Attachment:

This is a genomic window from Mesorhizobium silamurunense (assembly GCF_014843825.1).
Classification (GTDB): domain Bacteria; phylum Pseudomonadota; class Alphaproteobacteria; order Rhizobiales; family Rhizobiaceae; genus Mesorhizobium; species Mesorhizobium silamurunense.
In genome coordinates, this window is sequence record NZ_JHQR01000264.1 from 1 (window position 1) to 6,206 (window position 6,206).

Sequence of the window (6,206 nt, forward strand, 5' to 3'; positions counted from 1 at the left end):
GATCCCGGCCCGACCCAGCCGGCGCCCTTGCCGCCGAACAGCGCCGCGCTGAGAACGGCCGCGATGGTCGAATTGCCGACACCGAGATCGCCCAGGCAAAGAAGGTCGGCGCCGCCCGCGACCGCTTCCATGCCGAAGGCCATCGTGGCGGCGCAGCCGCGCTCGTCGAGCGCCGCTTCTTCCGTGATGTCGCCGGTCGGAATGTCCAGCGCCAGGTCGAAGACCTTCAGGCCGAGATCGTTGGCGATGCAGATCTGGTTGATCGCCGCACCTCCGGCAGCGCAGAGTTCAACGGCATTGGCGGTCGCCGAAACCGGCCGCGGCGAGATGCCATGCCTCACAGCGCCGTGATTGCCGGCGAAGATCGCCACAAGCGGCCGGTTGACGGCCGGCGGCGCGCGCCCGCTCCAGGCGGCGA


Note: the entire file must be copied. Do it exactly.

This is a genomic window from Mesorhizobium silamurunense (assembly GCF_014843825.1).
Classification (GTDB): domain Bacteria; phylum Pseudomonadota; class Alphaproteobacteria; order Rhizobiales; family Rhizobiaceae; genus Mesorhizobium; species Mesorhizobium silamurunense.
In genome coordinates, this window is sequence record NZ_JHQR01000264.1 from 1 (window position 1) to 6,206 (window position 6,206).

Sequence of the window (6,206 nt, forward strand, 5' to 3'; positions counted from 1 at the left end):
GATCCCGGCCCGACCCAGCCGGCGCCCTTGCCGCCGAACAGCGCCGCGCTGAGAACGGCCGCGATGGTCGAATTGCCGACACCGAGATCGCCCAGGCAAAGAAGGTCGGCGCCGCCCGCGACCGCTTCCATGCCGAAGGCCATCGTGGCGGCGCAGCCGCGCTCGTCGAGCGCCGCTTCTTCCGTGATGTCGCCGGTCGGAATGTCCAGCGCCAGGTCGAAGACCTTCAGGCCGAGATCGTTGGCGATGCAGATCTGGTTGATCGCCGCACCTCCGGCAGCGCAGAGTTCAACGGCATTGGCGGTCGCCGAAACCGGCCGCGGCGAGATGCCATGCCTCACAGCGCCGTGATTGCCGGCGAAGATCGCCACAAGCGGCCGGTTGACGGCCGGCGGCGCGCGCCCGCTCCAGGCGGCGA